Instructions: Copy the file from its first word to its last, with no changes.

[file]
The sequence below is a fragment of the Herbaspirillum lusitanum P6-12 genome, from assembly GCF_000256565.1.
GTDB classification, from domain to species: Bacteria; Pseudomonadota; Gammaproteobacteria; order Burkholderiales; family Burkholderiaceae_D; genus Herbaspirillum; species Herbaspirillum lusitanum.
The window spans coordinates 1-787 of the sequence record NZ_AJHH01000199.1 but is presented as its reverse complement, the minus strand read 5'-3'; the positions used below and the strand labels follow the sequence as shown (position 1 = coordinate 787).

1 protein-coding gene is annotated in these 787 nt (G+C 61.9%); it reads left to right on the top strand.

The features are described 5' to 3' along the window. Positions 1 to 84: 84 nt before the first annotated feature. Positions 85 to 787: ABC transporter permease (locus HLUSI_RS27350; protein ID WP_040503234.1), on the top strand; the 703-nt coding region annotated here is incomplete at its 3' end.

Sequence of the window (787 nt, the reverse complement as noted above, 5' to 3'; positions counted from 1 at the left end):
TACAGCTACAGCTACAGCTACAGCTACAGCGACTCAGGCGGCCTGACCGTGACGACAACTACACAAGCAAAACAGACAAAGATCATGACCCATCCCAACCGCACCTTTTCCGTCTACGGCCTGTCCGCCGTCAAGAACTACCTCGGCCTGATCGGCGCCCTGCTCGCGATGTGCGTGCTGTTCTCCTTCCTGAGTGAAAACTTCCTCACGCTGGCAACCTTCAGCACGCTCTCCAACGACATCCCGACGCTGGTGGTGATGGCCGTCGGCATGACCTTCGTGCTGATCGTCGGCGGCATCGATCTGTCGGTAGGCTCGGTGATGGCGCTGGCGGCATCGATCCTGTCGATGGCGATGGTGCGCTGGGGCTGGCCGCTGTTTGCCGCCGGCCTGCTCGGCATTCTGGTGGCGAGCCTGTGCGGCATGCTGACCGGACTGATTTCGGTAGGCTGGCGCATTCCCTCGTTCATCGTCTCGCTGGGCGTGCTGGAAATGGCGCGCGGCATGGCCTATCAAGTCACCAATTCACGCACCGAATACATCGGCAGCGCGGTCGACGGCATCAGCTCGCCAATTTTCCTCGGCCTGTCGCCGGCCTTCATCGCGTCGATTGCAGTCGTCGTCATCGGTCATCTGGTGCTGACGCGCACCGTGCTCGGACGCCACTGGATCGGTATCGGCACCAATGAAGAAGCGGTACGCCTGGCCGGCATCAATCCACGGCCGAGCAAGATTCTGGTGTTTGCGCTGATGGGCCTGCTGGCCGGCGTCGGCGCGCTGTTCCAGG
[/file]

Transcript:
The sequence below is a fragment of the Herbaspirillum lusitanum P6-12 genome, from assembly GCF_000256565.1.
GTDB classification, from domain to species: Bacteria; Pseudomonadota; Gammaproteobacteria; order Burkholderiales; family Burkholderiaceae_D; genus Herbaspirillum; species Herbaspirillum lusitanum.
The window spans coordinates 1-787 of the sequence record NZ_AJHH01000199.1 but is presented as its reverse complement, the minus strand read 5'-3'; the positions used below and the strand labels follow the sequence as shown (position 1 = coordinate 787).

1 protein-coding gene is annotated in these 787 nt (G+C 61.9%); it reads left to right on the top strand.

The features are described 5' to 3' along the window. Positions 1 to 84: 84 nt before the first annotated feature. Positions 85 to 787: ABC transporter permease (locus HLUSI_RS27350; protein ID WP_040503234.1), on the top strand; the 703-nt coding region annotated here is incomplete at its 3' end.

Sequence of the window (787 nt, the reverse complement as noted above, 5' to 3'; positions counted from 1 at the left end):
TACAGCTACAGCTACAGCTACAGCTACAGCGACTCAGGCGGCCTGACCGTGACGACAACTACACAAGCAAAACAGACAAAGATCATGACCCATCCCAACCGCACCTTTTCCGTCTACGGCCTGTCCGCCGTCAAGAACTACCTCGGCCTGATCGGCGCCCTGCTCGCGATGTGCGTGCTGTTCTCCTTCCTGAGTGAAAACTTCCTCACGCTGGCAACCTTCAGCACGCTCTCCAACGACATCCCGACGCTGGTGGTGATGGCCGTCGGCATGACCTTCGTGCTGATCGTCGGCGGCATCGATCTGTCGGTAGGCTCGGTGATGGCGCTGGCGGCATCGATCCTGTCGATGGCGATGGTGCGCTGGGGCTGGCCGCTGTTTGCCGCCGGCCTGCTCGGCATTCTGGTGGCGAGCCTGTGCGGCATGCTGACCGGACTGATTTCGGTAGGCTGGCGCATTCCCTCGTTCATCGTCTCGCTGGGCGTGCTGGAAATGGCGCGCGGCATGGCCTATCAAGTCACCAATTCACGCACCGAATACATCGGCAGCGCGGTCGACGGCATCAGCTCGCCAATTTTCCTCGGCCTGTCGCCGGCCTTCATCGCGTCGATTGCAGTCGTCGTCATCGGTCATCTGGTGCTGACGCGCACCGTGCTCGGACGCCACTGGATCGGTATCGGCACCAATGAAGAAGCGGTACGCCTGGCCGGCATCAATCCACGGCCGAGCAAGATTCTGGTGTTTGCGCTGATGGGCCTGCTGGCCGGCGTCGGCGCGCTGTTCCAGG